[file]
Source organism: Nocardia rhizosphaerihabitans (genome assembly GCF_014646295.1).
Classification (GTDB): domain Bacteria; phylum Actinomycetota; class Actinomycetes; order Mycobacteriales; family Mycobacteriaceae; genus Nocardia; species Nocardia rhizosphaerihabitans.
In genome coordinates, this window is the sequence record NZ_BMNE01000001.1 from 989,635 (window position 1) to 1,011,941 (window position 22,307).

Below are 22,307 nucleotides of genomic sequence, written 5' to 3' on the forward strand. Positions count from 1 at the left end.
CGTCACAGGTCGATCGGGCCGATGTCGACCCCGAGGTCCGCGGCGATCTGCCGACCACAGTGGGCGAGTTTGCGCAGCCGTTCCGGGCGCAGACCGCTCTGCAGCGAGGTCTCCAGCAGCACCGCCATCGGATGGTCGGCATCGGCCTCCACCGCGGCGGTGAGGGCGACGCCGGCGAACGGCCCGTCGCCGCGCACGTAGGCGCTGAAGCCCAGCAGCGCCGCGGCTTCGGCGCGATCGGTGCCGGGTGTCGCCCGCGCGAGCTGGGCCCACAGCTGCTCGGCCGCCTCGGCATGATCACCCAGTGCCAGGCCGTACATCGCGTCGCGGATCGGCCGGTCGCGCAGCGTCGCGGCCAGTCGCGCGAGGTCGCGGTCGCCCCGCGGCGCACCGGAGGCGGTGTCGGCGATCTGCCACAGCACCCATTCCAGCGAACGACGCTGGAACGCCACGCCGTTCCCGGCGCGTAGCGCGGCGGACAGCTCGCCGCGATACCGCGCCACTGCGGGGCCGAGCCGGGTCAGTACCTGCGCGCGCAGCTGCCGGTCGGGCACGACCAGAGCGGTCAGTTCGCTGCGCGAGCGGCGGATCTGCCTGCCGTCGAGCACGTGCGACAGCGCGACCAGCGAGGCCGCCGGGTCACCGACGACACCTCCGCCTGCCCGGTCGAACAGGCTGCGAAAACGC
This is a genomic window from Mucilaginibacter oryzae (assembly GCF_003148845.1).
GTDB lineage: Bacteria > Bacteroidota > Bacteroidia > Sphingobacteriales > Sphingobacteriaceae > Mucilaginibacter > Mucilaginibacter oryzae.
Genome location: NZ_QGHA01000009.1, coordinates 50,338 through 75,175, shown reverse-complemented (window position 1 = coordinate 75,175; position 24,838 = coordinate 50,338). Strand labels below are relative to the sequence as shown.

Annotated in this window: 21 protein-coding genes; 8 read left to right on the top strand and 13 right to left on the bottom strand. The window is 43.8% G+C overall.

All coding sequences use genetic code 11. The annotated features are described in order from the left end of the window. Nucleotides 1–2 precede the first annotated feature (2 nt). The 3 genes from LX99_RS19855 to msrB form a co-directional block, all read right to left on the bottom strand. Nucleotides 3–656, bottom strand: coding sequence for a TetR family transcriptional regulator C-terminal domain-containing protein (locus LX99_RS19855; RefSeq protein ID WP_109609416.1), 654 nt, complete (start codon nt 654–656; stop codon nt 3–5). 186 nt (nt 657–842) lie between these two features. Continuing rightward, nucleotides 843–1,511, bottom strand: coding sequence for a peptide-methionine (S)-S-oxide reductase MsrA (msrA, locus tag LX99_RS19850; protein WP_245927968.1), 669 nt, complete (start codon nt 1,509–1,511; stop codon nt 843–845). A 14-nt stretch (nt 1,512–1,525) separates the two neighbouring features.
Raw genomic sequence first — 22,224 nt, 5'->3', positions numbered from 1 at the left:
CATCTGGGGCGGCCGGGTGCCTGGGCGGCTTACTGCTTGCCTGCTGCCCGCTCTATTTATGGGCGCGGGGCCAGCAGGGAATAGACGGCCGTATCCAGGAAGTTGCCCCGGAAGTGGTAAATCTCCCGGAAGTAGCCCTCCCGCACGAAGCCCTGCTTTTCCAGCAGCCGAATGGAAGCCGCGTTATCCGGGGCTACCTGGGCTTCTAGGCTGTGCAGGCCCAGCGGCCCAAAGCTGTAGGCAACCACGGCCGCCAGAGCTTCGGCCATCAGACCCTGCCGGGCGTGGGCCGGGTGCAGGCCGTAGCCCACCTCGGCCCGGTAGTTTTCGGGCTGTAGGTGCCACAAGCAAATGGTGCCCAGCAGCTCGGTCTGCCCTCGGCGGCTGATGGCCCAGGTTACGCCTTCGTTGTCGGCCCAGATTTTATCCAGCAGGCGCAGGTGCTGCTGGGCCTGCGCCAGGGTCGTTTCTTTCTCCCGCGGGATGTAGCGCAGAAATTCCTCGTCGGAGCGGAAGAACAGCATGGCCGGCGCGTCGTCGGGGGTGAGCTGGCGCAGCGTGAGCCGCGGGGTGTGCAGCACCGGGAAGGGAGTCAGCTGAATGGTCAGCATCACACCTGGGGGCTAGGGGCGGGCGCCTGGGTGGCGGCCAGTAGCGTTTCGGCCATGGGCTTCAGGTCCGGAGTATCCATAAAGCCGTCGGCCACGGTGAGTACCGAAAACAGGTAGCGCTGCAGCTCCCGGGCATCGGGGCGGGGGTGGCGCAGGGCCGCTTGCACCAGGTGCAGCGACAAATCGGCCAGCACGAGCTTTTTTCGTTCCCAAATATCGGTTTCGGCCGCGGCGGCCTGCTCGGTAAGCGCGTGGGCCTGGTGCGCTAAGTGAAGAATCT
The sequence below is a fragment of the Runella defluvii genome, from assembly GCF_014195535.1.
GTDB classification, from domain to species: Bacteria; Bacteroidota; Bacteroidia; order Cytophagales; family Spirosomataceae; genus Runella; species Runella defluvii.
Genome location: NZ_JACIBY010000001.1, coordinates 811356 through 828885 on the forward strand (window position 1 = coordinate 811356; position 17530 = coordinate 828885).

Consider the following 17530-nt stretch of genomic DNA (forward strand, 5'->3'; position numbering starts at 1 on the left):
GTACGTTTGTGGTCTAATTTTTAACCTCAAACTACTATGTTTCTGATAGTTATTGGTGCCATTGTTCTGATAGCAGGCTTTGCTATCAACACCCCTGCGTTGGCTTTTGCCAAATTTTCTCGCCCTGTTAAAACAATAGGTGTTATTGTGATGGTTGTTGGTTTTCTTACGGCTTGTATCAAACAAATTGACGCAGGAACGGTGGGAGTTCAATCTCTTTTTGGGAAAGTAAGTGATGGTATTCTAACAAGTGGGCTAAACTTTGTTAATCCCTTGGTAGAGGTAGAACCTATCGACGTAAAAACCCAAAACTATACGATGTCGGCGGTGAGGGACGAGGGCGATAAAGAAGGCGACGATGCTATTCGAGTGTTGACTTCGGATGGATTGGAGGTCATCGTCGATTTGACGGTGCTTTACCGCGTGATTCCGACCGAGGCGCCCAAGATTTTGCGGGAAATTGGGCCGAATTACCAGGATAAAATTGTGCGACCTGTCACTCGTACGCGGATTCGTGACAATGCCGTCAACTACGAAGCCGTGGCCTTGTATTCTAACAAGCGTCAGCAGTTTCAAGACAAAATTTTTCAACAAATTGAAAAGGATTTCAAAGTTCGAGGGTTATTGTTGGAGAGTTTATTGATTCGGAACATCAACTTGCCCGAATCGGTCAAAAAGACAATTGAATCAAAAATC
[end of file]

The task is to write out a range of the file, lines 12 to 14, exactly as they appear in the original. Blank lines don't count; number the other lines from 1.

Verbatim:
CATCTGGGGCGGCCGGGTGCCTGGGCGGCTTACTGCTTGCCTGCTGCCCGCTCTATTTATGGGCGCGGGGCCAGCAGGGAATAGACGGCCGTATCCAGGAAGTTGCCCCGGAAGTGGTAAATCTCCCGGAAGTAGCCCTCCCGCACGAAGCCCTGCTTTTCCAGCAGCCGAATGGAAGCCGCGTTATCCGGGGCTACCTGGGCTTCTAGGCTGTGCAGGCCCAGCGGCCCAAAGCTGTAGGCAACCACGGCCGCCAGAGCTTCGGCCATCAGACCCTGCCGGGCGTGGGCCGGGTGCAGGCCGTAGCCCACCTCGGCCCGGTAGTTTTCGGGCTGTAGGTGCCACAAGCAAATGGTGCCCAGCAGCTCGGTCTGCCCTCGGCGGCTGATGGCCCAGGTTACGCCTTCGTTGTCGGCCCAGATTTTATCCAGCAGGCGCAGGTGCTGCTGGGCCTGCGCCAGGGTCGTTTCTTTCTCCCGCGGGATGTAGCGCAGAAATTCCTCGTCGGAGCGGAAGAACAGCATGGCCGGCGCGTCGTCGGGGGTGAGCTGGCGCAGCGTGAGCCGCGGGGTGTGCAGCACCGGGAAGGGAGTCAGCTGAATGGTCAGCATCACACCTGGGGGCTAGGGGCGGGCGCCTGGGTGGCGGCCAGTAGCGTTTCGGCCATGGGCTTCAGGTCCGGAGTATCCATAAAGCCGTCGGCCACGGTGAGTACCGAAAACAGGTAGCGCTGCAGCTCCCGGGCATCGGGGCGGGGGTGGCGCAGGGCCGCTTGCACCAGGTGCAGCGACAAATCGGCCAGCACGAGCTTTTTTCGTTCCCAAATATCGGTTTCGGCCGCGGCGGCCTGCTCGGTAAGCGCGTGGGCCTGGTGCGCTAAGTGAAGAATCT
The sequence below is a fragment of the Runella defluvii genome, from assembly GCF_014195535.1.
GTDB classification, from domain to species: Bacteria; Bacteroidota; Bacteroidia; order Cytophagales; family Spirosomataceae; genus Runella; species Runella defluvii.